The Allstate Corp. plans to slash approximately 3,800 jobs in claims, sales, service and support functions as part of an ongoing effort to restructure, and grow its property/casualty market share more rigorously.
Once complete, the layoffs will affect about eight percent of the insurer’s 45,780 workforce, according to the company.
“Implementing this plan is difficult as we still deal with the impact of the pandemic but necessary to provide customers the best value, Tom Wilson, Allstate’s chair, president and chief executive officer, said in prepared remarks.
Wilson said that the company expanded transition support for employees impacted by the move. This includes prioritized internal hiring, extended medical coverage, expanded retraining support and help in employment searches.
As a result of these restructuring actions, Allstate said it expects to incur a charge totaling approximately $290 million, with approximately $210 million to $220 million to be recognized during the third quarter of 2020, $50 million to $60 million to be recognized in the fourth quarter of 2020 and any remaining charges to be recognized in the first half of 2021. These charges will reduce both net income and adjusted net income. Severance and employee benefits are the primary costs (about $210 million). Additionally, Allstate said it expects to incur real estate exit costs of approximately $80 million resulting from office closures.
The job cuts stem from a multi-year growth plan— the Transformative Growth Plan— that calls for expanding customer access, enhancing the customer value proposition and investing in marketing and technology while making Allstate agency distribution more effective and efficient. A key element involves cost reductions from streamlining and restructuring.
As part of the plan, online seller Esurance is being integrated into the Allstate brand to reposition the Allstate brand for broader customer access and leverage Esurance’s direct distribution expertise.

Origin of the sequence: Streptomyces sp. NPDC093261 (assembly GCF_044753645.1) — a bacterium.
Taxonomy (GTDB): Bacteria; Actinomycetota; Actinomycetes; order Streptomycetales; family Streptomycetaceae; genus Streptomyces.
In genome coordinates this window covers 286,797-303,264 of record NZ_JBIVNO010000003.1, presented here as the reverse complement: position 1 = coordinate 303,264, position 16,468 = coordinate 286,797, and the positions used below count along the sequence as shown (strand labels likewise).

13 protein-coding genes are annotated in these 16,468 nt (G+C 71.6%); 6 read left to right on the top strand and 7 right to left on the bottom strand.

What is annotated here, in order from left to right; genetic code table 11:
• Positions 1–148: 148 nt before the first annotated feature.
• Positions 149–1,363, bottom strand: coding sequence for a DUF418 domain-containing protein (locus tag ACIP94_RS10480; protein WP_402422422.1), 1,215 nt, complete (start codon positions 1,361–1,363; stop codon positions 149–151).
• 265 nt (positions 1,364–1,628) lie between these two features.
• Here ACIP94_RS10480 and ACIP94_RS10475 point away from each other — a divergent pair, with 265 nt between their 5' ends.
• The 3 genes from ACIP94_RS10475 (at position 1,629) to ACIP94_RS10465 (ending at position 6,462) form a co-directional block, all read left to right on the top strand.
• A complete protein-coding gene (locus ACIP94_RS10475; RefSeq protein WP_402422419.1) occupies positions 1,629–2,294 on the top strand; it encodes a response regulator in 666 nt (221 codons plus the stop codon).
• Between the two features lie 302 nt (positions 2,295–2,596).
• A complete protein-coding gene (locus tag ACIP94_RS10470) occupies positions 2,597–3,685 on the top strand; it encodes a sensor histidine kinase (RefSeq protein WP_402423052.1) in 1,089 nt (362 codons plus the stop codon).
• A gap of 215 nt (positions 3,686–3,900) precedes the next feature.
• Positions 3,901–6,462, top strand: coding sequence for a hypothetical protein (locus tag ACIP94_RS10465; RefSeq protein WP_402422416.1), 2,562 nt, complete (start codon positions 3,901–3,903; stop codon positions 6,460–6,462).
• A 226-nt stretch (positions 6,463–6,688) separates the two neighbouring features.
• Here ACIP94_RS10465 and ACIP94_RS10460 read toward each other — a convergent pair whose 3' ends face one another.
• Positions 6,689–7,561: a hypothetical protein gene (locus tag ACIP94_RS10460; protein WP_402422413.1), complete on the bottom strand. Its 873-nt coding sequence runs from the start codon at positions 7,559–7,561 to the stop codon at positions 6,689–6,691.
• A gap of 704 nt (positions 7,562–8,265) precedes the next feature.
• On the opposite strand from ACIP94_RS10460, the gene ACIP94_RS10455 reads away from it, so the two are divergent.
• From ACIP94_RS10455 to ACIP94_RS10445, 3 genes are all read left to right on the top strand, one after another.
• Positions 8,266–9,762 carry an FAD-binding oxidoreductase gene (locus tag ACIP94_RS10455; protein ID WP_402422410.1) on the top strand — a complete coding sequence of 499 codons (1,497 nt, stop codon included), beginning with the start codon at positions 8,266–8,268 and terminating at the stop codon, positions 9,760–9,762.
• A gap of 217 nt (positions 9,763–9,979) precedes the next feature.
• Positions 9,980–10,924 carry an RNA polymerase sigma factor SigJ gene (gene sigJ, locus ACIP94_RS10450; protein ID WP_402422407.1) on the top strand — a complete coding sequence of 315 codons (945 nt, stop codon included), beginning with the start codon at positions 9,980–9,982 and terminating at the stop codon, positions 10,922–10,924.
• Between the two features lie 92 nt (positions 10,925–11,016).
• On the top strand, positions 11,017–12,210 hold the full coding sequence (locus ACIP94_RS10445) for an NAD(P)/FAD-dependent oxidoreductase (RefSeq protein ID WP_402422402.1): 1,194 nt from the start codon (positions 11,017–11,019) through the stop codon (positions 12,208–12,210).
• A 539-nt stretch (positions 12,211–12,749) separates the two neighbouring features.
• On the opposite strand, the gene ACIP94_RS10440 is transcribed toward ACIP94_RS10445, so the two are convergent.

In addition, the pending acquisition of National General for about $4 billion is expected to accelerate Allstate’s strategy to increase market share in personal property-liability and significantly expand its independent agent distribution, said CEO Wilson when the deal was announced in July. National General will become the insurer’s independent agency platform, absorbing Encompass and Allstate’s independent agent businesses.
According to Wilson, the revamps underway reflect, in part, an unhappiness about how Allstate has been performing compared to its biggest rivals, despite an overall solid performance. Allstate concluded 2019 with nearly $4.7 billion in net income versus $2 billion during 2018.
“We’re growing, but GEICO and Progressive are growing auto insurance market share faster, through massive advertising spending and low-cost structures,” Wilson stated late last year.
The broad idea, Allstate has said, is to lower costs, support more competitive pricing without reducing margins, and free up funds for more marketing.
“The plan builds on our strengths,” Wilson has said. “Our plan recognizes that customer needs are changing, due to increased connectivity and advanced analytics. Our leading positions in telematics and digital auto collision estimates are two examples of how we are embracing these changes.”
He noted that most Allstate customers still prefer agents – “we hope an Allstate insurance agent when purchasing a policy” – but many are also comfortable with self-service.
The plan has also led to a shift in agent commissions, with some of the variable compensation traditionally used for agent renewals being moved to new business, in a bid to incentivize growth.
Wilson emphasized that the whole plan will take “multiple years to do.” While expense reductions and more marketing will come first, the next step will be redesigning Allstate’s property/liability products with innovative ideas, along with investing in new technology to improve product management and customer experience.
In the end, Wilson said, Allstate wants to give customers multiple ways to buy its signature products.
“This is not an “or” conversation. It is an “and” [conversation],” he said. “We want to sell as much as we can to as many people as we can, using as many ways as we can.”
*A version of this story ran previously in our sister publication Insurance Journal.